Nancy LaMott

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Nancy LaMott (December 30, 1951 in Midland, Michigan–December 13, 1995 in New York City) was a singer,[1] popular on the New York City cabaret circuit in the 1990s. LaMott performed twice at the White House for President Bill Clinton and Hillary Clinton.[2] In 2008, her posthumously-released album Ask Me Again, featuring songs she recorded between 1988 and 1995, reached #12 on Billboard magazine's Top Jazz Albums chart.[3]


Nancy LaMott was diagnosed with Crohn's disease at age seventeen.[4]

Singing career[edit]

She underwent an ileostomy operation in January 1993 to remove a large portion of the third part of her small intestine. This operation dramatically improved her health.[5] In the same year, she won the MAC Award for "Outstanding Female Vocalist. [6]

In March 1995, LaMott was diagnosed with uterine cancer, yet she postponed a hysterectomy in order to record Listen To My Heart, an album that took only a remarkable two days to complete. The operation revealed that the cancer had metastasized.[7]

Her last public performance was on December 4, 1995, at one of the radio station WQEW's live performances. On that same day, she made her last TV appearance on CNBC's The Charles Grodin Show, singing Moon River.[5]

On December 13, 1995, Father Steven Harris blessed the union of Nancy to Peter Zapp, a little more than an hour before she died. Nancy LaMott died at 11:40 PM EST, at St. Luke's Roosevelt Hospital in New York City, of uterine cancer.[citation needed]

Posthumous awards[edit]


Composer David Friedman produced her eight albums and a feature DVD under MIDDER Music label.

  • Beautiful Baby (1991; MMCD001)
  • Come Rain or Come Shine (1992; MMCD002)
  • My Foolish Heart (1993; MMCD003)
  • Just in Time for Christmas (1994; MMCD004)
  • Listen to My Heart (1995; MMCD005)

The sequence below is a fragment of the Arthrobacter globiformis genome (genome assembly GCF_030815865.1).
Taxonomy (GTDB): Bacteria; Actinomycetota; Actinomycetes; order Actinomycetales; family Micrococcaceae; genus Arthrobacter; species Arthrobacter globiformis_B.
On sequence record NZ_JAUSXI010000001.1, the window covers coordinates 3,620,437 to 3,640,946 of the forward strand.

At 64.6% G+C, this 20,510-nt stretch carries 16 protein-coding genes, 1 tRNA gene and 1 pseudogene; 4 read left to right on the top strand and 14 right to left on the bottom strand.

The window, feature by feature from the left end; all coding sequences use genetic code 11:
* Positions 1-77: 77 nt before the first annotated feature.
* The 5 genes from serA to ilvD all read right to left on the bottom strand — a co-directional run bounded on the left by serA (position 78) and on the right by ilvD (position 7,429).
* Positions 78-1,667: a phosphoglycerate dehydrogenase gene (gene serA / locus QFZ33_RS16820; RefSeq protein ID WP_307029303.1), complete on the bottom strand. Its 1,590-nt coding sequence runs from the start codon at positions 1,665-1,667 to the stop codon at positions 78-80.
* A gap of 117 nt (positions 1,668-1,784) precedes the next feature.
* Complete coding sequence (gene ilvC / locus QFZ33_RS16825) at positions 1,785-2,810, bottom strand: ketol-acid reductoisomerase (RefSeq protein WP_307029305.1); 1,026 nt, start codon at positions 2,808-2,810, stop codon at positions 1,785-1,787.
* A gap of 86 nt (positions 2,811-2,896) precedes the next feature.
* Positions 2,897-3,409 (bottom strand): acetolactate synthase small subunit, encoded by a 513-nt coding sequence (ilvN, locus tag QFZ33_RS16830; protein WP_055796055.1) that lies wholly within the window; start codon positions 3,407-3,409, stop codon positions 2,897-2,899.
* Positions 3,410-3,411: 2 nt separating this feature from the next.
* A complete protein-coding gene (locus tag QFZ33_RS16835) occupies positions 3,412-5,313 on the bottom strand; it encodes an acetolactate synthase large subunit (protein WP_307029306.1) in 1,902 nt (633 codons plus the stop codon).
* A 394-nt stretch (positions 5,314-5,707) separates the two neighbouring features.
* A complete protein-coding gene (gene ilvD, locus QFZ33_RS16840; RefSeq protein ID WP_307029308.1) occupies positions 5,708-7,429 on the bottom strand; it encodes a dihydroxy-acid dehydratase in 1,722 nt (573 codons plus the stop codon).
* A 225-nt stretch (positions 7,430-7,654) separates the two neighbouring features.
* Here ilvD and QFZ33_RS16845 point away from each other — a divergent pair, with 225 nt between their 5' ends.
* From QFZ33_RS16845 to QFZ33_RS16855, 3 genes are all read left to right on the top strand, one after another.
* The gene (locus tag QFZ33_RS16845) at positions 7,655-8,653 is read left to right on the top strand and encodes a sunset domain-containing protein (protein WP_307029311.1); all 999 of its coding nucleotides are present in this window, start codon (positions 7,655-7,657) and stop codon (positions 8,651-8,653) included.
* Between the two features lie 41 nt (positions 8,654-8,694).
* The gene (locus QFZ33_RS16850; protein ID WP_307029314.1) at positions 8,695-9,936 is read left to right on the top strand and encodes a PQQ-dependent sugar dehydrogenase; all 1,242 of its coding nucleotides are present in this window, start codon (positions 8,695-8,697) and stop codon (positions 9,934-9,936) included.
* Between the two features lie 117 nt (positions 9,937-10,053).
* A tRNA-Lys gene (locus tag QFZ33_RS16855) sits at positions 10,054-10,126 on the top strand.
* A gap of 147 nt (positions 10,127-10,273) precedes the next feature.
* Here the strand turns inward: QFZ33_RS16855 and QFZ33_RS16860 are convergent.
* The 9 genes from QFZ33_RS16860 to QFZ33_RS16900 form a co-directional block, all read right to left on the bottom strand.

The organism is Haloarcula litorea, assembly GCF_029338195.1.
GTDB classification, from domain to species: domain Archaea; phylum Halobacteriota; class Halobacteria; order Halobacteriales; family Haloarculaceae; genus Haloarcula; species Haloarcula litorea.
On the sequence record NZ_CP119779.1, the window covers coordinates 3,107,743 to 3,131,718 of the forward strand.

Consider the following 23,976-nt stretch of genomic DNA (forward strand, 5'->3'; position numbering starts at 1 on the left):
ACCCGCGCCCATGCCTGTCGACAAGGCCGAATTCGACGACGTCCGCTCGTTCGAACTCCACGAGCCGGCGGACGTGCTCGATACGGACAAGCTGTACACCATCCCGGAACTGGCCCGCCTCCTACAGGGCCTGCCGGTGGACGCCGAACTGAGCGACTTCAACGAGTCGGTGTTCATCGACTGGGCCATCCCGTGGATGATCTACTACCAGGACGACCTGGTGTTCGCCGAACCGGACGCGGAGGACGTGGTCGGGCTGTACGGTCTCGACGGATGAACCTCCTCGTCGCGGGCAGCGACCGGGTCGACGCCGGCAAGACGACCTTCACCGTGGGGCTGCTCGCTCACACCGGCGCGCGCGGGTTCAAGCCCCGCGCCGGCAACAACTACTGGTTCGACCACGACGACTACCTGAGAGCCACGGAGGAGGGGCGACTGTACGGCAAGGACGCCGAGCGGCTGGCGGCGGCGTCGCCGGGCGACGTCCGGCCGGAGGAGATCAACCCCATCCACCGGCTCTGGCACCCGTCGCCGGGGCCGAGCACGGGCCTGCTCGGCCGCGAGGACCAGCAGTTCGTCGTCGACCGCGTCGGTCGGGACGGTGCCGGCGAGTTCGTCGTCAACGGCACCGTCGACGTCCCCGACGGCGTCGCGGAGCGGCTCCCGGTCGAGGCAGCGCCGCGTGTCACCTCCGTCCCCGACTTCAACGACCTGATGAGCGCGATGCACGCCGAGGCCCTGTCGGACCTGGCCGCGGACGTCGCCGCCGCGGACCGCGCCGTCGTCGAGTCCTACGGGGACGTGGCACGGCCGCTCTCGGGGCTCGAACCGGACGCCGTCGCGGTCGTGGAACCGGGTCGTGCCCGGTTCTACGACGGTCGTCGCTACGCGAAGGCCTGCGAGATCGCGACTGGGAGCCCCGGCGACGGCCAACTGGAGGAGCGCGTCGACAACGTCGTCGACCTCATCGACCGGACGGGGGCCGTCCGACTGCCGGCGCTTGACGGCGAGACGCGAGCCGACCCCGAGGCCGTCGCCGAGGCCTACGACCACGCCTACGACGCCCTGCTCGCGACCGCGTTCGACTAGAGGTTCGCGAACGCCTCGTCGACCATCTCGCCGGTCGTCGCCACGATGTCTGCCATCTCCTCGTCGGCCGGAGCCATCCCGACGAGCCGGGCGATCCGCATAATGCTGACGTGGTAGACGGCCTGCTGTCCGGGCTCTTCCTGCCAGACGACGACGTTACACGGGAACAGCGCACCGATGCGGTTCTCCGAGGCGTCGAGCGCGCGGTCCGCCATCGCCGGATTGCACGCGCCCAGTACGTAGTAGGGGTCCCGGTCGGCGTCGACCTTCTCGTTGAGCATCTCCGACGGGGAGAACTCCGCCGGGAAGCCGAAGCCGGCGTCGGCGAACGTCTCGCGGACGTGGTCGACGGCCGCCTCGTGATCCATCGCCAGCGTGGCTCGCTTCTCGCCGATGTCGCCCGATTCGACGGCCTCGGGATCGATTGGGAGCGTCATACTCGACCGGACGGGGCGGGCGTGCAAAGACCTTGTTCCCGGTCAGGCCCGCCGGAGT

• What's Good about Goodbye? (1996; MMCD006)
  • Live at Tavern on the Green (2005; MMCD007)
  • Ask Me Again (2008; MMCD008, 2-CD set)
  • I'll Be Here With You (2008; DVD)
  • The Don't Tell Mama Shows (2010; MMDVD102)


  1. ^ Morris B. Holbrook (1998). "The Dangers of Educational and Cultural Populism: Three Vignettes on the Problems of Aesthetic Insensitivity, the Pitfalls of Pandering, and the Virtues of Artistic Integrity". Journal of Consumer Affairs 32. 
  2. ^ Nancy LaMott at AllMusic - Bio by Michael G. Nastos
  3. ^ Nancy LaMott at AllMusic - Nancy LaMott - Ask Me Again Album Data and Chart Position
  4. ^ Stephen Holden (1995-12-16). "Nancy LaMott, 43, Pop Singer Of a Clear, All-American Style". New York Times. Retrieved 2009-05-28. 
  5. ^ a b Carey Goldberg (1996-01-14). "POP MUSIC: Three Women and Their Journeys in Song;A Sweet, Songful Life Lost As It Was About to Start". New York Times. Retrieved 2009-05-28. 
  6. ^ Wayman Wong (1995-12-15). "Feted Cabaret Star Nancy Lamott Dies". New York Daily News. Retrieved 2009-05-28. 
  7. ^ Goldberg, Carey (January 14, 1996). "Three Women and Their Journeys in Song;A Sweet, Songful Life Lost As It Was About to Start". The New York Times. Retrieved May 31, 2009. 
  8. ^ Wong, Wayman (6 March 1996). "MAC LOVES LOTS OF LAMOTT LATE SINGER SCORES TOP NOMINATIONS FOR 10TH CABARET AWARDS". New York Daily News. Retrieved 2009-05-30. 
  9. ^ "MAC AWARDS PAST WINNERS 2007". The Manhattan Association of Cabarets & Clubs. Retrieved May 31, 2009. [dead link]

External links[edit]